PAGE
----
Skip to Content

Startup Sends More than Music through Speakers

Sonic Notify uses sound waves to let your smart phone pull up everything from coupons to music videos.

In the not-so-distant future, you might be rocking out at a Katy Perry concert when your smart phone’s screen lights up with a sneak peek of the pop star’s new music video. Or perhaps you’ll be watching a police drama at home when your iPad lights up with clues about the identity of the serial killer being chased by the on-screen detectives.

At least, this is the hope of Alex Bell, cofounder of Sonic Notify, a company that offers technology to broadcast data to smart phones and tablets via high-frequency sound waves. Rather than trying to gain critical mass for its own smart phone app, Sonic Notify offers its software to developers so they can build it into theirs—a move that could also result in more creative uses for the technology than the company might come up with on its own.

“Any speaker in the world can serve as a transmitter. The sky’s the limit for what creative applications people can think of,” says Bell, who is also the inventor of Sonic Notify’s technology.

Sonic Notify isn’t the first to use sound waves to communicate with consumers on their smart phones—Shopkick, a shopping rewards app, for example, also uses audio signals in conjunction with in-store beacons and its own app to determine when a user is inside a shop.

As Bell explains it, though, Sonic Notify is more robust. Sonic Notify basically works like a one-way modem that sends little packets of data via sound that your smart phone microphone can pick up and an app can translate. The app can be configured to start sniffing for Sonic Notify content at specific times or when a user enters a certain geographic area (on the iPhone, though, a user would get an alert if an app started “listening” at a specific time).

For example, if a TV broadcaster wants to send out special content during the Super Bowl, it could use a computer running Sonic Notify’s software to add a sound wave including a stream of codes to its regular audio broadcast. The codes would be played every few seconds during the game. If you watch the game at home, a smart phone running a special Super Bowl app in the background could “hear” a code, and interpret it as instructions to start playing a specific YouTube video or, say, ask users to vote for the team they think will win.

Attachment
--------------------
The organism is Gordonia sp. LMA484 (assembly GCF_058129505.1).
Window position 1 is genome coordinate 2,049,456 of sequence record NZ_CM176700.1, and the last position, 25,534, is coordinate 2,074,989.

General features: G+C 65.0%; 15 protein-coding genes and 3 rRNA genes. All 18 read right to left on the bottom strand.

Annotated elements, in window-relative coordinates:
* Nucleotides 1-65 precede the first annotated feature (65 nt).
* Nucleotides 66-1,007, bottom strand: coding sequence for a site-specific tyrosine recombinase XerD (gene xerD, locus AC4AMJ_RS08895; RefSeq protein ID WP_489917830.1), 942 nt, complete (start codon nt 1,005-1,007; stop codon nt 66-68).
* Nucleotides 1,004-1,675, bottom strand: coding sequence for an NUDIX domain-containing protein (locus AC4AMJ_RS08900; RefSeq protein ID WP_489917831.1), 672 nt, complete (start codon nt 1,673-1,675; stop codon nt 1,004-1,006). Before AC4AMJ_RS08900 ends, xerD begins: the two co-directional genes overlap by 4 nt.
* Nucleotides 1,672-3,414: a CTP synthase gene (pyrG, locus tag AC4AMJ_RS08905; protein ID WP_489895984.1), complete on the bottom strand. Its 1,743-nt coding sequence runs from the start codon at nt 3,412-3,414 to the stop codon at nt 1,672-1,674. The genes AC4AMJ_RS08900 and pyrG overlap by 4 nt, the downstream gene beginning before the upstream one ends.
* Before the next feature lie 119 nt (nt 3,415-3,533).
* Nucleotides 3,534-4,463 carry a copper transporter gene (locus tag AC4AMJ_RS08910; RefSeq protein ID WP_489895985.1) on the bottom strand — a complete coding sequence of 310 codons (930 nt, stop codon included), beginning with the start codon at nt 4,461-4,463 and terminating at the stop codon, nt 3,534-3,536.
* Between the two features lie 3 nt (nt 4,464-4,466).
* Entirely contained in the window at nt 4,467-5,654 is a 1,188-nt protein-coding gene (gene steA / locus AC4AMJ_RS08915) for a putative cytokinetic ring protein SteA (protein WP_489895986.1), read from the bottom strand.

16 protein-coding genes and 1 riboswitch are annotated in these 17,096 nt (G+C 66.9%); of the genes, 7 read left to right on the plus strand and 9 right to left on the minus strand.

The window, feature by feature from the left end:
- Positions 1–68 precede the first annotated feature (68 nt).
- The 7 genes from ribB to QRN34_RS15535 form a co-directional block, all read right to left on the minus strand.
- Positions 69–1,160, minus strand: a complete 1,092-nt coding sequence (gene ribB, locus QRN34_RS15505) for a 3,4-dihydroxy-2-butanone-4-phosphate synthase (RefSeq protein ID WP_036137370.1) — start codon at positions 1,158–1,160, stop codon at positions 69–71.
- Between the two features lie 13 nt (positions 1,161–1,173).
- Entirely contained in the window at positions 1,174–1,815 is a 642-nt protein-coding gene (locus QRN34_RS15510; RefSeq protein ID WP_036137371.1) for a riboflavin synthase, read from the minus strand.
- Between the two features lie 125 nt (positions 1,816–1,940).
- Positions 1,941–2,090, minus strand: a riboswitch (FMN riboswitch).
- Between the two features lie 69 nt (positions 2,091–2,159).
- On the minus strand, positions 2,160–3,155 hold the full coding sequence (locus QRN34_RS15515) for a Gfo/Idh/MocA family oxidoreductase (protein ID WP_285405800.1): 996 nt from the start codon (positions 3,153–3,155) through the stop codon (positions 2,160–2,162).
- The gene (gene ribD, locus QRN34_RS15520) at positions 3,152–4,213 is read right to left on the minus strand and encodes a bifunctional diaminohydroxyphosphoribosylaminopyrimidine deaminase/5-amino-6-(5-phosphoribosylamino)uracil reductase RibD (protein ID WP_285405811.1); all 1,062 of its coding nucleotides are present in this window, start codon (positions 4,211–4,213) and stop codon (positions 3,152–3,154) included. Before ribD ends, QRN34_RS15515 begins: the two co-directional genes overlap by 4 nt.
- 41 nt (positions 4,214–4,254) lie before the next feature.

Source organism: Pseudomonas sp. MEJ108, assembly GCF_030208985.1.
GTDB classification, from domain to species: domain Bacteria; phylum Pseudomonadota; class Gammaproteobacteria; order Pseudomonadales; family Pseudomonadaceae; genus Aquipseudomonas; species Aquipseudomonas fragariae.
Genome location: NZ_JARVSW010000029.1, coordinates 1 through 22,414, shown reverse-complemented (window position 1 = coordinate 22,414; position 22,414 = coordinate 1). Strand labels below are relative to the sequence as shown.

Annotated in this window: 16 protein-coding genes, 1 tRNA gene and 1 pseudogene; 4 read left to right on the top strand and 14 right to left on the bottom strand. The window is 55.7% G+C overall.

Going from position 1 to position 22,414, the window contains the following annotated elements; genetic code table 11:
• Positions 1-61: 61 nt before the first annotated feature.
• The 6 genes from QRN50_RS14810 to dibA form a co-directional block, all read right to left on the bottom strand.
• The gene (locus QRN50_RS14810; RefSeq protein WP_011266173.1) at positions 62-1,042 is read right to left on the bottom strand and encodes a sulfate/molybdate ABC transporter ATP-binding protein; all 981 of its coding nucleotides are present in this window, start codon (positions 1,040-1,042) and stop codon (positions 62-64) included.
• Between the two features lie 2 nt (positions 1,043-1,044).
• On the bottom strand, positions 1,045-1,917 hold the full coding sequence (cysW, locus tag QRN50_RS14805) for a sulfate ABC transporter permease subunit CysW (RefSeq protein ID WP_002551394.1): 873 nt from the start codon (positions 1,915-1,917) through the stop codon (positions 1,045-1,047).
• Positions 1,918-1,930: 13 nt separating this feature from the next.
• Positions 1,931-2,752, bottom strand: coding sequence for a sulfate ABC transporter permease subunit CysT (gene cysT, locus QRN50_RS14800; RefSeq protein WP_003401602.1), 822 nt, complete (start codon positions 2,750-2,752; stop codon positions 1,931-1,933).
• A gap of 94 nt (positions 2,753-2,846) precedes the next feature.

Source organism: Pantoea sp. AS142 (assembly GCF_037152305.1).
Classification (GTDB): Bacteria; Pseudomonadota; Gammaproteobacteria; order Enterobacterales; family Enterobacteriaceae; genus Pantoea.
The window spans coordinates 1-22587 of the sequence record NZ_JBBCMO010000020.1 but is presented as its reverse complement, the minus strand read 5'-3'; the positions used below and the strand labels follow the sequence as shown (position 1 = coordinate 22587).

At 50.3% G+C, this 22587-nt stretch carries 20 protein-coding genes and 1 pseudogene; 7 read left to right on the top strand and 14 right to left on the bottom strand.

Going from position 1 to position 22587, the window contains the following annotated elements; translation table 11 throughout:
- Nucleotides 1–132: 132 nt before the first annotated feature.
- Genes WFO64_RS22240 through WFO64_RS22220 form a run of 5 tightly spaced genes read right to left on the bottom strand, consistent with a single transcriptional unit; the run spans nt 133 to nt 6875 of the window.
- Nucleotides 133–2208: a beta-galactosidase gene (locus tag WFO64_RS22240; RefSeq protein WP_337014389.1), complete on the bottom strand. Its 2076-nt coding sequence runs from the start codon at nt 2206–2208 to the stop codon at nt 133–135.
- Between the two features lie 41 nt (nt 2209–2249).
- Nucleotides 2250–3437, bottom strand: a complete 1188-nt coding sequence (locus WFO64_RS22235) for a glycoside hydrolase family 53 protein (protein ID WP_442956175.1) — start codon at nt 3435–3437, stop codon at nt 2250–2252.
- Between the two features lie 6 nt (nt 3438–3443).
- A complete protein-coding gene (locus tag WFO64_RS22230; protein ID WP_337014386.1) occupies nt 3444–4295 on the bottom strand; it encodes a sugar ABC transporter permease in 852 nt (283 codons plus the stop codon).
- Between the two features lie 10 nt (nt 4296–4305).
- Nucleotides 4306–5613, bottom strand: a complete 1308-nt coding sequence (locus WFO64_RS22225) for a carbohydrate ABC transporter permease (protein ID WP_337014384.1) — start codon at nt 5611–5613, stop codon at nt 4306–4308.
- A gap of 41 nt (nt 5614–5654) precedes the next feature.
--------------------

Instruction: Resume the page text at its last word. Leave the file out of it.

Companies using Sonic Notify can upload their own content to Sonic Notify’s content management system, and that content will pop up on a smart phone running an enabled app when an inaudible Sonic Notify tone is played (either over regular speakers or ultrasonic beacons that Sonic Notify sells for several dollars). The Sonic Notify sound can be incorporated with prerecorded audio, such as a song, or delivered live at an event. Customers pay a fee depending on how much content they serve using Sonic Notify’s technology.

The technology has been built into several apps already, including one for pop artist Katy Perry (if users keep the feature turned on, the app promises to serve up content at events). And in New York in February, the Made Fashion Week app showed users additional information about looks that models were wearing on the runway—the data was broadcast to smart phones over the event’s sound system. Fashion buffs stuck at home with the app on their phones got a similar experience while watching a live stream of the event, Bell says.

Beyond apps, Bell envisions a number of uses for the technology. Sonic Notify beacons could be embedded in lanyards, he says, so when you’re at a business convention, you’d see the Twitter profiles of other attendees as you pass them. He also says the company is working with Muzak, a company that provides retailers with in-store audio, on bringing advertisers and Sonic Notify-enabled apps into shops.

But will people want to use it? Mark Beccue, an analyst at ABI Research, isn’t sure. “It’s true that people are sometimes using these devices while they’re watching something, but the trick’s going to be how engaged would they be with what you’re going to give them?” he asks. He thinks the idea is intriguing, but says monetizing it will be tough.

Investors think Sonic Notify has potential, though. The company is finalizing a $5 million series A round of funding. And Bell says Sonic Notify is bringing in revenue from companies that are using its software development kit in their apps. The company allows developers to send out a certain amount of content for free, and charges for each piece of unique content delivered beyond that.

Keep Reading

Most Popular

DeepMind’s cofounder: Generative AI is just a phase. What’s next is interactive AI.

“This is a profound moment in the history of technology,” says Mustafa Suleyman.

What to know about this autumn’s covid vaccines

New variants will pose a challenge, but early signs suggest the shots will still boost antibody responses.

Human-plus-AI solutions mitigate security threats

With the right human oversight, emerging technologies like artificial intelligence can help keep business and customer data secure

Next slide, please: A brief history of the corporate presentation

From million-dollar slide shows to Steve Jobs’s introduction of the iPhone, a bit of show business never hurt plain old business.

Stay connected

Illustration by Rose Wong

Get the latest updates from
MIT Technology Review

Discover special offers, top stories, upcoming events, and more.

Thank you for submitting your email!

Explore more newsletters

It looks like something went wrong.

We’re having trouble saving your preferences. Try refreshing this page and updating them one more time. If you continue to get this message, reach out to us at with a list of newsletters you’d like to receive.